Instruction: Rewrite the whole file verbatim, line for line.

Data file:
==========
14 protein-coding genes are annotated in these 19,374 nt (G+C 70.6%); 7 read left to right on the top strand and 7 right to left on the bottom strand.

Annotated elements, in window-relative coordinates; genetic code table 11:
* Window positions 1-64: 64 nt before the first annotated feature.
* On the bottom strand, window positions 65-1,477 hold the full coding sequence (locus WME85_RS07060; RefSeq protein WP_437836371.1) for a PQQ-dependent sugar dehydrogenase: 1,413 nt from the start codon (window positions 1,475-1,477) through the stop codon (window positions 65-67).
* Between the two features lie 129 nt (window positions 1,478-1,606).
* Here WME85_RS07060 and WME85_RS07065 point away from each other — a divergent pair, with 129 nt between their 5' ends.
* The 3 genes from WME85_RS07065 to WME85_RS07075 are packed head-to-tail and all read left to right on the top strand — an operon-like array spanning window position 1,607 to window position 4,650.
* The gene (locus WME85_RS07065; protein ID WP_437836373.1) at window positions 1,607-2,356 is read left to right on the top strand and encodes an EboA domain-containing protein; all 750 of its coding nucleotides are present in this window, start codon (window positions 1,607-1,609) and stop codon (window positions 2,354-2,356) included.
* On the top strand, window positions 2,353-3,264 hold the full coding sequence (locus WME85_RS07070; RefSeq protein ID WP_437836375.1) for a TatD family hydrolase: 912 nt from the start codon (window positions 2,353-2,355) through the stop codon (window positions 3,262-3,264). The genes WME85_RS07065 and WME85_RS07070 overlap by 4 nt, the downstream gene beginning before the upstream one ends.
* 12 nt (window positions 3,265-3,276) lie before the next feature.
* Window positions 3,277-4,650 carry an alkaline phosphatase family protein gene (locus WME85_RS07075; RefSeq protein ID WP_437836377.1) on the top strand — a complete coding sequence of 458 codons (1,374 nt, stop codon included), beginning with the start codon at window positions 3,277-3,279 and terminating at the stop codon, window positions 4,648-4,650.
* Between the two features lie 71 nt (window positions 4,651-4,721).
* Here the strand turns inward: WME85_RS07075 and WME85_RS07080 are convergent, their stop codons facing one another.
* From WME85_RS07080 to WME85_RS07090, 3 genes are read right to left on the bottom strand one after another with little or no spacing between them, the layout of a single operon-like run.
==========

14 protein-coding genes are annotated in these 19,374 nt (G+C 70.6%); 7 read left to right on the top strand and 7 right to left on the bottom strand.

Annotated elements, in window-relative coordinates; genetic code table 11:
* Window positions 1-64: 64 nt before the first annotated feature.
* On the bottom strand, window positions 65-1,477 hold the full coding sequence (locus WME85_RS07060; RefSeq protein WP_437836371.1) for a PQQ-dependent sugar dehydrogenase: 1,413 nt from the start codon (window positions 1,475-1,477) through the stop codon (window positions 65-67).
* Between the two features lie 129 nt (window positions 1,478-1,606).
* Here WME85_RS07060 and WME85_RS07065 point away from each other — a divergent pair, with 129 nt between their 5' ends.
* The 3 genes from WME85_RS07065 to WME85_RS07075 are packed head-to-tail and all read left to right on the top strand — an operon-like array spanning window position 1,607 to window position 4,650.
* The gene (locus WME85_RS07065; protein ID WP_437836373.1) at window positions 1,607-2,356 is read left to right on the top strand and encodes an EboA domain-containing protein; all 750 of its coding nucleotides are present in this window, start codon (window positions 1,607-1,609) and stop codon (window positions 2,354-2,356) included.
* On the top strand, window positions 2,353-3,264 hold the full coding sequence (locus WME85_RS07070; RefSeq protein ID WP_437836375.1) for a TatD family hydrolase: 912 nt from the start codon (window positions 2,353-2,355) through the stop codon (window positions 3,262-3,264). The genes WME85_RS07065 and WME85_RS07070 overlap by 4 nt, the downstream gene beginning before the upstream one ends.
* 12 nt (window positions 3,265-3,276) lie before the next feature.
* Window positions 3,277-4,650 carry an alkaline phosphatase family protein gene (locus WME85_RS07075; RefSeq protein ID WP_437836377.1) on the top strand — a complete coding sequence of 458 codons (1,374 nt, stop codon included), beginning with the start codon at window positions 3,277-3,279 and terminating at the stop codon, window positions 4,648-4,650.
* Between the two features lie 71 nt (window positions 4,651-4,721).
* Here the strand turns inward: WME85_RS07075 and WME85_RS07080 are convergent, their stop codons facing one another.
* From WME85_RS07080 to WME85_RS07090, 3 genes are read right to left on the bottom strand one after another with little or no spacing between them, the layout of a single operon-like run.